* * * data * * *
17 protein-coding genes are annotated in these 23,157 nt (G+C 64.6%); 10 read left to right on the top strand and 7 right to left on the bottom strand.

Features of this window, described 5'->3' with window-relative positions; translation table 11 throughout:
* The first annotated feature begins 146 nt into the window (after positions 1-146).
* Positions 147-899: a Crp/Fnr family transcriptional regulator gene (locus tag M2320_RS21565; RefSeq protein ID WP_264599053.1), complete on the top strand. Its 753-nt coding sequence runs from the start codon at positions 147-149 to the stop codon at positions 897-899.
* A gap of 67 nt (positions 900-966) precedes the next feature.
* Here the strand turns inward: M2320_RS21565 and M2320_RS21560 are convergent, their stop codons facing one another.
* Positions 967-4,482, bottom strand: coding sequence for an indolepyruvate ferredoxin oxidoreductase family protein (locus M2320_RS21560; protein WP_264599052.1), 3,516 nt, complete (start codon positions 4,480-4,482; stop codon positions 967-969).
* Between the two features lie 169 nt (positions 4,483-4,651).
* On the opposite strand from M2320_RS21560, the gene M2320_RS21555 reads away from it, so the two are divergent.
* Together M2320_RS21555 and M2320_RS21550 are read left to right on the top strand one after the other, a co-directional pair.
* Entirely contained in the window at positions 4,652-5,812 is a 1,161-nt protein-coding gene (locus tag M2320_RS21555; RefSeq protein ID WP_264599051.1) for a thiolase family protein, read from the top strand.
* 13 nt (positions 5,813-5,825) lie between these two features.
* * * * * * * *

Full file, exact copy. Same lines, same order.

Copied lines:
17 protein-coding genes are annotated in these 23,157 nt (G+C 64.6%); 10 read left to right on the top strand and 7 right to left on the bottom strand.

Features of this window, described 5'->3' with window-relative positions; translation table 11 throughout:
* The first annotated feature begins 146 nt into the window (after positions 1-146).
* Positions 147-899: a Crp/Fnr family transcriptional regulator gene (locus tag M2320_RS21565; RefSeq protein ID WP_264599053.1), complete on the top strand. Its 753-nt coding sequence runs from the start codon at positions 147-149 to the stop codon at positions 897-899.
* A gap of 67 nt (positions 900-966) precedes the next feature.
* Here the strand turns inward: M2320_RS21565 and M2320_RS21560 are convergent, their stop codons facing one another.
* Positions 967-4,482, bottom strand: coding sequence for an indolepyruvate ferredoxin oxidoreductase family protein (locus M2320_RS21560; protein WP_264599052.1), 3,516 nt, complete (start codon positions 4,480-4,482; stop codon positions 967-969).
* Between the two features lie 169 nt (positions 4,483-4,651).
* On the opposite strand from M2320_RS21560, the gene M2320_RS21555 reads away from it, so the two are divergent.
* Together M2320_RS21555 and M2320_RS21550 are read left to right on the top strand one after the other, a co-directional pair.
* Entirely contained in the window at positions 4,652-5,812 is a 1,161-nt protein-coding gene (locus tag M2320_RS21555; RefSeq protein ID WP_264599051.1) for a thiolase family protein, read from the top strand.
* 13 nt (positions 5,813-5,825) lie between these two features.